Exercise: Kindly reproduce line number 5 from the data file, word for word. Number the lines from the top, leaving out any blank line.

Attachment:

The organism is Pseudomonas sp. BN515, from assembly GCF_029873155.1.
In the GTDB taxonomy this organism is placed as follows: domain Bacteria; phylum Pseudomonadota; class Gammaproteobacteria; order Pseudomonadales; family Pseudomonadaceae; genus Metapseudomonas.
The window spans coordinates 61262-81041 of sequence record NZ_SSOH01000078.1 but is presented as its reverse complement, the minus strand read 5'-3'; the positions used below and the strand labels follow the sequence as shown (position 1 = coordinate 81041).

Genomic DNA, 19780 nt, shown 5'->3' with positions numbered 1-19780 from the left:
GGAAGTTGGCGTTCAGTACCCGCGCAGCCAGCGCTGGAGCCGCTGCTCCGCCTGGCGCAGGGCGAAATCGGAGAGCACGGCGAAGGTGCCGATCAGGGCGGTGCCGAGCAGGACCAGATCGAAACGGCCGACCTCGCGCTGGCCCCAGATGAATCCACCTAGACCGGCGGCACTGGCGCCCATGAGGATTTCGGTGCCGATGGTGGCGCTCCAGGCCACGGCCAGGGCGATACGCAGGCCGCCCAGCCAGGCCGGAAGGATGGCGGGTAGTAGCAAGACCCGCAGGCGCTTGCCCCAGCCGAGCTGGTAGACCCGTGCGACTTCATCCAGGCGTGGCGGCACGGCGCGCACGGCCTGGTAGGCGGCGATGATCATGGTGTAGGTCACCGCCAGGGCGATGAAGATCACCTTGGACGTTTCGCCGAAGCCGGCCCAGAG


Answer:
GGAAGTTGGCGTTCAGTACCCGCGCAGCCAGCGCTGGAGCCGCTGCTCCGCCTGGCGCAGGGCGAAATCGGAGAGCACGGCGAAGGTGCCGATCAGGGCGGTGCCGAGCAGGACCAGATCGAAACGGCCGACCTCGCGCTGGCCCCAGATGAATCCACCTAGACCGGCGGCACTGGCGCCCATGAGGATTTCGGTGCCGATGGTGGCGCTCCAGGCCACGGCCAGGGCGATACGCAGGCCGCCCAGCCAGGCCGGAAGGATGGCGGGTAGTAGCAAGACCCGCAGGCGCTTGCCCCAGCCGAGCTGGTAGACCCGTGCGACTTCATCCAGGCGTGGCGGCACGGCGCGCACGGCCTGGTAGGCGGCGATGATCATGGTGTAGGTCACCGCCAGGGCGATGAAGATCACCTTGGACGTTTCGCCGAAGCCGGCCCAGAG